Blame doesn’t lie with students but the number of engineering colleges mushrooming in the country in the past decade.
Calgary, AB, April 2, 2013 – “Indians and Canadians of Indian descent should be proud of India’s strong economy, particularly that it is no longer considered a poor developing country,” said Devinder Shory, MP (Calgary Northeast) in response to concerns raised by some that Canada was removing India from the list of countries under the General Preferential Tariff (GPT).
As part of Economic Action Plan 2013 the Canadian Government removed India, along with several other BRIC countries, such as Brazil, China, and Russia from the special tariff deduction list. Countries were placed on this list back in 1974 based on criteria set by the World Bank, and had lower tariffs applied to their exports in a bid to give preferential access to the Canadian market for poor developing countries. The removal from the special tariff deduction list will be effective January 1, 2015.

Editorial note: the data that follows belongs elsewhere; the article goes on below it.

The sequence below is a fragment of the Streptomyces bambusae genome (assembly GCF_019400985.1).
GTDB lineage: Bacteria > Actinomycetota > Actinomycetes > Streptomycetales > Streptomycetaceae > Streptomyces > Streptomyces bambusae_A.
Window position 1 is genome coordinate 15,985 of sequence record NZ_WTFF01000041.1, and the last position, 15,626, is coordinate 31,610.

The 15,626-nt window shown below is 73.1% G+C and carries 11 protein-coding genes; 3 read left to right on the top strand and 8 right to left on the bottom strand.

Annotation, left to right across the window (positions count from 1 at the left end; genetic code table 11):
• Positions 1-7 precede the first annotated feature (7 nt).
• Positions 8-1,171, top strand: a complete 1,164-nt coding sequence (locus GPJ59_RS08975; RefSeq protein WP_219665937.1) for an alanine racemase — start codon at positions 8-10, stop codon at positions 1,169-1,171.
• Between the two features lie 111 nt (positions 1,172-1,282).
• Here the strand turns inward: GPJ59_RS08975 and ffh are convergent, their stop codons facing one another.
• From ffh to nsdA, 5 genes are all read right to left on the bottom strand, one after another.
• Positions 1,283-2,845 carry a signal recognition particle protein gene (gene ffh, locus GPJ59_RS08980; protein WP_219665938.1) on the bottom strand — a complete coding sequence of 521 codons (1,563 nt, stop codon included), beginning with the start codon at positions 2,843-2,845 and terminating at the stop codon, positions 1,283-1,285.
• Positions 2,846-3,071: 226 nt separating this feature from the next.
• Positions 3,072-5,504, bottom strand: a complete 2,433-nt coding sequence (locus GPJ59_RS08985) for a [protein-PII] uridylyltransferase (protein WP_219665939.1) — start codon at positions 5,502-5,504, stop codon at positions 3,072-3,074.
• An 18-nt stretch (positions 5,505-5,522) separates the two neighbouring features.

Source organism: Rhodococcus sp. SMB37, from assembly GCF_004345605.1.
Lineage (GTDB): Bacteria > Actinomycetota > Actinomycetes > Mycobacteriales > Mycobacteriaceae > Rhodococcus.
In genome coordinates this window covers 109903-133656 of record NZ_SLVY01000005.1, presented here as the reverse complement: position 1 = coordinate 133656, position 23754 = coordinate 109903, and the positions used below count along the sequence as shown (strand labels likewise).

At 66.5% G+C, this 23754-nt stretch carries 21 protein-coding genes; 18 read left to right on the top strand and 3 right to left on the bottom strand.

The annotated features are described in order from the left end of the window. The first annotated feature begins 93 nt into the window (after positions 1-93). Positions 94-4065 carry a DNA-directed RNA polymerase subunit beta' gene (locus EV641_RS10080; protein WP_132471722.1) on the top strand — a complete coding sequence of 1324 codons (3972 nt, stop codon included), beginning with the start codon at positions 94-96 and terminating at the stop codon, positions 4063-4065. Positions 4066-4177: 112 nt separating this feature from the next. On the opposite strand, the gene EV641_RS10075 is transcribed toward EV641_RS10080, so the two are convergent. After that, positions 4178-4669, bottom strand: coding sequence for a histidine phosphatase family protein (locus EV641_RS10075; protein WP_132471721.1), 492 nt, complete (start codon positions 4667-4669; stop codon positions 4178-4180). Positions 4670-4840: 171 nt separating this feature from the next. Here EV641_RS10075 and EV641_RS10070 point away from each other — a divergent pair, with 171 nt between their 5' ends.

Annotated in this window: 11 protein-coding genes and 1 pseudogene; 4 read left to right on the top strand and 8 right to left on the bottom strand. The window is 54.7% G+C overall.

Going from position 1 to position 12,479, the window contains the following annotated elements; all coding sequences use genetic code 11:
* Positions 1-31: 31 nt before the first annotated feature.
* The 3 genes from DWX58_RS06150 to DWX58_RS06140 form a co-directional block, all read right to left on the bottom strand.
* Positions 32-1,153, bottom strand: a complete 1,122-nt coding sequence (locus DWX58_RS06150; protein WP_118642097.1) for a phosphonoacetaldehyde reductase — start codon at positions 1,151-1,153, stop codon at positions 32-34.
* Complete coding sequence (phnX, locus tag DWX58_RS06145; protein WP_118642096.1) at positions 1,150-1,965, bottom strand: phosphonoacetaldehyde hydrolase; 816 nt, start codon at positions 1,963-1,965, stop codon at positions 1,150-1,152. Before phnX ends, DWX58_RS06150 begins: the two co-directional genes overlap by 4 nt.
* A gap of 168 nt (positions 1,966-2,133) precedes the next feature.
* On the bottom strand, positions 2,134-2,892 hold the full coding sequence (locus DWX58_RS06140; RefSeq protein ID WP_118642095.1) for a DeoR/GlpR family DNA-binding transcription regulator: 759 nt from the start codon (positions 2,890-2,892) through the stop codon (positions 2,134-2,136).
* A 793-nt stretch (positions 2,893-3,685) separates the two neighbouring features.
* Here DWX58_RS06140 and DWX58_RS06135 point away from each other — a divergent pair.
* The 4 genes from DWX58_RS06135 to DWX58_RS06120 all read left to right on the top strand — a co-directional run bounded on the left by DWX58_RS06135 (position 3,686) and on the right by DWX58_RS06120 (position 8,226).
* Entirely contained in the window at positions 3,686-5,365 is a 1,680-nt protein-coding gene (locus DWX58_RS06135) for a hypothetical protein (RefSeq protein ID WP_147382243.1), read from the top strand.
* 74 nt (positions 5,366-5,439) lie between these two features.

“Removal from the special tariff deduction list is evidence of how far India has come during this period. Its economy is growing each and every year and this growth has lifted millions of people out of poverty and into long-term prosperity.”
“The good news, said MP Shory, is that Canada and India are currently negotiating a Comprehensive Economic Partnership Agreement (CEPA). Trade between our two countries could reach $15 billion by 2015, and the agreement, once signed, will help to increase trade between our countries.”
“The removal of India from the GPT will encourage both our governments to finish trade agreement negotiations by the end 2013, which is the target set by both our governments. The goal of the negotiations is not only to eliminate or reduce tariffs and non-tariff barriers to trade, but also to increase and improve investment and expansion opportunities for businesses from both countries. Once the trade agreement is signed there will be no discernible impact from removing India from the GPT.”